As the reactants pass through the decreasing temperature gradient, the gallium monochloride disproportionates and the free gallium reacts with the free arsenic to form gallium arsenide which deposits as an epitaxial layer on the surface of the gallium arsenide substrate wafer 15. The spent gases pass downwardly between the guide 17 and the recessed portion of end cap 11 to exit through exhaust outlet 2.7.
It should be noted that the reactants are thoroughly mixed upon entering the deposition chamber A. Thus when the GaCl disproportionates, free arsenic is available to react with the released gallium without further mixing. The GaCl disproportionates at any temperature below about 900 C. Free [gallium and free arsenic react to form GaAs in the vapor phase at any temperature between about 820 C. and 200 C. Consequently, since the reactants are thoroughly mixed upon entering the dop osition chamber, the reaction between free gallium and free arsenic will be very eflicient and will occur very rapidly. By maintaining the substrate very near the frit 18 and at a temperature below about 820 C, (thus effecting a steep or compressed temperature profile) essentially all of the available GaAs deposits on the substrate surface. Accordingly, the deposition is highly efficient and results in very rapid deposition rates.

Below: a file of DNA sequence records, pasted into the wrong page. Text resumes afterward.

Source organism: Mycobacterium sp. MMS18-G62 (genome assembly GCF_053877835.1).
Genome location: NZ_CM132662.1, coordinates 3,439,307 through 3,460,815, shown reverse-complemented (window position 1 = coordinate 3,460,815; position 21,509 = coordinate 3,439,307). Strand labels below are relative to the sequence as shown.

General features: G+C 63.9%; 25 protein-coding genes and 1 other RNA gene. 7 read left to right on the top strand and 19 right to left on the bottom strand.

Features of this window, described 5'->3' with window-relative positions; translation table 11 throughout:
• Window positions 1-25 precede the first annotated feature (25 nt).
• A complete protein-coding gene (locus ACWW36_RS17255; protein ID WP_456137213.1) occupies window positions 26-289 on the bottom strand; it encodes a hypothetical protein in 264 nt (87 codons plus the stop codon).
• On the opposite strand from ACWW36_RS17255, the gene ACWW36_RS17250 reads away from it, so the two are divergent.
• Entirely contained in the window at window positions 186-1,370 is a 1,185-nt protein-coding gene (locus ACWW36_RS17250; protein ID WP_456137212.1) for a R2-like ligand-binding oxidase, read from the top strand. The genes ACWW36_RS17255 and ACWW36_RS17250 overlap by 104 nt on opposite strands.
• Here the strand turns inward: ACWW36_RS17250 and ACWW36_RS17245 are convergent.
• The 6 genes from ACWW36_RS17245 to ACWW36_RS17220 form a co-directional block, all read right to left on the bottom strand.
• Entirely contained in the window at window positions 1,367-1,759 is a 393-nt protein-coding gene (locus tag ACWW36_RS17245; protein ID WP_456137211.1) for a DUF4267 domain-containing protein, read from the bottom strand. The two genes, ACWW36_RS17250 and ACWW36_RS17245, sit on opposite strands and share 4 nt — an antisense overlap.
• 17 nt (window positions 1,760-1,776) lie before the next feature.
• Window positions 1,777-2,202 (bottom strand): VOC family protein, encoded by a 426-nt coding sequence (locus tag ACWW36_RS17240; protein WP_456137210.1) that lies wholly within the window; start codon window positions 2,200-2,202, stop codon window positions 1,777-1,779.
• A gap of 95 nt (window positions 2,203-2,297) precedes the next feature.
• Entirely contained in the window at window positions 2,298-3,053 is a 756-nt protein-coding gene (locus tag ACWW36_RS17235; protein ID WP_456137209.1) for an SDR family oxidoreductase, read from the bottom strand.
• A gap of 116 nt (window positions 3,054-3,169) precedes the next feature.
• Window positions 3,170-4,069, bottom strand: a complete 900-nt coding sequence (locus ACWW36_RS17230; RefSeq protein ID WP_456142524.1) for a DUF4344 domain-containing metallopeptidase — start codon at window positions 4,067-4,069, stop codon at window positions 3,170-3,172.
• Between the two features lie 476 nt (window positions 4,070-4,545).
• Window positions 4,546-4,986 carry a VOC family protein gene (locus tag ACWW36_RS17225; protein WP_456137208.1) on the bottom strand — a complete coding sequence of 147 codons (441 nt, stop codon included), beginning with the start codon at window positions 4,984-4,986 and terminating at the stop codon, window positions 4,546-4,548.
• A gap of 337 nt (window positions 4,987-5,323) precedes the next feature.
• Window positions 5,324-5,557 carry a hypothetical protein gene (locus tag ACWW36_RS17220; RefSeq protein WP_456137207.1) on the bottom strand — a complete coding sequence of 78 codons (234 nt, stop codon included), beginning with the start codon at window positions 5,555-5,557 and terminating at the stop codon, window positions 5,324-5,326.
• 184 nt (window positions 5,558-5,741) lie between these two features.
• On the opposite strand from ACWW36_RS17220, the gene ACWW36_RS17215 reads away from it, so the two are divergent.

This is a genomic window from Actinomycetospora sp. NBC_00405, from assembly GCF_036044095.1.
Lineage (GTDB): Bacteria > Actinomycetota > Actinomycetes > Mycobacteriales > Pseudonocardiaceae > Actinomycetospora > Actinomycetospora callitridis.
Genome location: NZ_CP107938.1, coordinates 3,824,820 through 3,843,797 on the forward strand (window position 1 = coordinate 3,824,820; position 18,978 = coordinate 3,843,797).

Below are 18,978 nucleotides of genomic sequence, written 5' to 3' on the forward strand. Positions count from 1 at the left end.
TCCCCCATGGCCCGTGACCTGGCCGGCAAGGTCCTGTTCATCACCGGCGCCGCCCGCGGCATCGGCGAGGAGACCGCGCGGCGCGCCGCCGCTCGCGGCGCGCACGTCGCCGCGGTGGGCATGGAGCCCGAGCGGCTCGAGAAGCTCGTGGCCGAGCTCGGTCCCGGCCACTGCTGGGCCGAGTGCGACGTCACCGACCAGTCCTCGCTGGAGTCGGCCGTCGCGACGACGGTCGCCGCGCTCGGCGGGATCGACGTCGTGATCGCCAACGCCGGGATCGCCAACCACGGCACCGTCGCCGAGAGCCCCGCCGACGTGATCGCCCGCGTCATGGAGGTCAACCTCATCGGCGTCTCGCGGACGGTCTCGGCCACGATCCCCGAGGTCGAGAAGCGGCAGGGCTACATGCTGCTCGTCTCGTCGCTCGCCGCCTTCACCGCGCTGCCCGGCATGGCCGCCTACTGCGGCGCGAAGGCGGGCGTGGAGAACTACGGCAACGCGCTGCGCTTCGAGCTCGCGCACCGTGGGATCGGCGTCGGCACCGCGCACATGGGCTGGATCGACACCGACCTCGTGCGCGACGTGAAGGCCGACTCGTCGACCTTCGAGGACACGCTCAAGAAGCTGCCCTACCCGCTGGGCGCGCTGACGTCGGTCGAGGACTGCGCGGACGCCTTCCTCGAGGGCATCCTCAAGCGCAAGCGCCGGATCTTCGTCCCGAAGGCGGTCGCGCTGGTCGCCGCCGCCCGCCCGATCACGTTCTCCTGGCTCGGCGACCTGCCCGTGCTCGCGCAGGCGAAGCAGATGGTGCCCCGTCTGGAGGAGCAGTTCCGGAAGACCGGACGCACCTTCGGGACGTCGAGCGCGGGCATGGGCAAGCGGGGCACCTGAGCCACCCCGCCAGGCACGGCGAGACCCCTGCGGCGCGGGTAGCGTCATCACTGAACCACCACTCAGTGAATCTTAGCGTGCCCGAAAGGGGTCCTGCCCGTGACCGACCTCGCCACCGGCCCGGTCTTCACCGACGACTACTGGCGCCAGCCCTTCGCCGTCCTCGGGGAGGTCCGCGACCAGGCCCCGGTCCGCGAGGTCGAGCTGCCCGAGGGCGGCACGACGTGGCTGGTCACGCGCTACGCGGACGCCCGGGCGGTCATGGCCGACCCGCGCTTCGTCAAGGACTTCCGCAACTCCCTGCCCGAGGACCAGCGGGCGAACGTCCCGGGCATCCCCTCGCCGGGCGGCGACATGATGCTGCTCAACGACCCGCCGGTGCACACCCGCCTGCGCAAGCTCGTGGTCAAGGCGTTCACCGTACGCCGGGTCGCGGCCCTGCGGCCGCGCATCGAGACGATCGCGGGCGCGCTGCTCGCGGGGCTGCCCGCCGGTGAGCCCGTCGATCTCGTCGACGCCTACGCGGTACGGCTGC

' Although operation of the vertical reactor has been described with reference to the vapor phase formation of gallium arsenide, it is to be understood that other Group III-V compound semiconductor materials such as indium arsenide, indium phosphide, gallium phosphide and others may also be produced in accordance with the principles of this invention by selection of the appropriate reactants, flow rates and temperatures. Accordingly, the examples given hereinafter are to be taken as exemplary of the preferred embodiment of the invention.
Example I- Approximately 30 grams of granulated N-type GaAs was placed on the frit 18 in a vertical reactor as shown in the figure. A 20 mil wafer of N-type GaAs was polished and positioned on the substrate holder 14 and the reactor was assembled and sealed as described above. Helium was flushed through inlets 20, 25 and 26 to remove atmospheric gases. The helium was purged from the reactor with hydrogen.
Theflow of hydrogen through the dilution inlet 25 and flush inlet 26 was maintained at 35 cc./minute each. The temperature of the substrate 15 'was brought to 800 C. and the GaAs in the mixing chamber heated to 1010 C. Hydrogen saturated with AsCl was admitted through feed tube 20 at a rate of '150 cc./ minute. A mon ocrystalline epitaxia-l deposit of N-type gallium arsenide was deposited on the surface of the substrate 15 at a rate of 3 microns/minute.